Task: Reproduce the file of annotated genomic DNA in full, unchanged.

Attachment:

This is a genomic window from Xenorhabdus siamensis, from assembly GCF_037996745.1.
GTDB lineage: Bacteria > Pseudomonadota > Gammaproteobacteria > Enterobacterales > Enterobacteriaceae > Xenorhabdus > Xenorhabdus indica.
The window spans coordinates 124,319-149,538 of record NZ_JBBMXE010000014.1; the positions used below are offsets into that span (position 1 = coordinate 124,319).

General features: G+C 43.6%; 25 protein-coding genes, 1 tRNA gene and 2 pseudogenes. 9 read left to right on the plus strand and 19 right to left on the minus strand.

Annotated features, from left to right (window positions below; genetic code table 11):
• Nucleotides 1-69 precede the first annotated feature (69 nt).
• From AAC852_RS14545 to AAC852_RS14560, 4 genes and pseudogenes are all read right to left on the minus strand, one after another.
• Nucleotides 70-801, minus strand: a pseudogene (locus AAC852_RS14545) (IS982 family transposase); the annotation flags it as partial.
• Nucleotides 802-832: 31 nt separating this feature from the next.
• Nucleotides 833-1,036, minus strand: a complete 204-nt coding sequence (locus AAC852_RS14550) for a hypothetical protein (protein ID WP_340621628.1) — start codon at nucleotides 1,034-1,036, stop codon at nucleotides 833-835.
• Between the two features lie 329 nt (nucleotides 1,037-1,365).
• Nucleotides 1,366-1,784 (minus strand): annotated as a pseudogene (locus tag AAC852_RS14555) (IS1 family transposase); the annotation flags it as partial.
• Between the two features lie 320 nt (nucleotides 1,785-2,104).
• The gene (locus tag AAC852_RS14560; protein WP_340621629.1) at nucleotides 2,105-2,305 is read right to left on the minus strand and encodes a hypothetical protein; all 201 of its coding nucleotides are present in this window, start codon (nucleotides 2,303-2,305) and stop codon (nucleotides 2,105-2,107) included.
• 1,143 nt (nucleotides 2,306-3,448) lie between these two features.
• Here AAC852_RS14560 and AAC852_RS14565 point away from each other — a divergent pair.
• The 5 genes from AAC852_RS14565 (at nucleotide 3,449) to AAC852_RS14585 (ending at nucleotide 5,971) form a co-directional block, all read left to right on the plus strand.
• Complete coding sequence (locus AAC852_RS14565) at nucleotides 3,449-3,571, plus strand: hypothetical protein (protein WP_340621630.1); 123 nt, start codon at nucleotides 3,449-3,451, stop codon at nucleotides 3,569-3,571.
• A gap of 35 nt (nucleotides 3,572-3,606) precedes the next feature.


This is a genomic window from Xenorhabdus siamensis, from assembly GCF_037996745.1.
GTDB lineage: Bacteria > Pseudomonadota > Gammaproteobacteria > Enterobacterales > Enterobacteriaceae > Xenorhabdus > Xenorhabdus indica.
The window spans coordinates 124,319-149,538 of record NZ_JBBMXE010000014.1; the positions used below are offsets into that span (position 1 = coordinate 124,319).

General features: G+C 43.6%; 25 protein-coding genes, 1 tRNA gene and 2 pseudogenes. 9 read left to right on the plus strand and 19 right to left on the minus strand.

Annotated features, from left to right (window positions below; genetic code table 11):
• Nucleotides 1-69 precede the first annotated feature (69 nt).
• From AAC852_RS14545 to AAC852_RS14560, 4 genes and pseudogenes are all read right to left on the minus strand, one after another.
• Nucleotides 70-801, minus strand: a pseudogene (locus AAC852_RS14545) (IS982 family transposase); the annotation flags it as partial.
• Nucleotides 802-832: 31 nt separating this feature from the next.
• Nucleotides 833-1,036, minus strand: a complete 204-nt coding sequence (locus AAC852_RS14550) for a hypothetical protein (protein ID WP_340621628.1) — start codon at nucleotides 1,034-1,036, stop codon at nucleotides 833-835.
• Between the two features lie 329 nt (nucleotides 1,037-1,365).
• Nucleotides 1,366-1,784 (minus strand): annotated as a pseudogene (locus tag AAC852_RS14555) (IS1 family transposase); the annotation flags it as partial.
• Between the two features lie 320 nt (nucleotides 1,785-2,104).
• The gene (locus tag AAC852_RS14560; protein WP_340621629.1) at nucleotides 2,105-2,305 is read right to left on the minus strand and encodes a hypothetical protein; all 201 of its coding nucleotides are present in this window, start codon (nucleotides 2,303-2,305) and stop codon (nucleotides 2,105-2,107) included.
• 1,143 nt (nucleotides 2,306-3,448) lie between these two features.
• Here AAC852_RS14560 and AAC852_RS14565 point away from each other — a divergent pair.
• The 5 genes from AAC852_RS14565 (at nucleotide 3,449) to AAC852_RS14585 (ending at nucleotide 5,971) form a co-directional block, all read left to right on the plus strand.
• Complete coding sequence (locus AAC852_RS14565) at nucleotides 3,449-3,571, plus strand: hypothetical protein (protein WP_340621630.1); 123 nt, start codon at nucleotides 3,449-3,451, stop codon at nucleotides 3,569-3,571.
• A gap of 35 nt (nucleotides 3,572-3,606) precedes the next feature.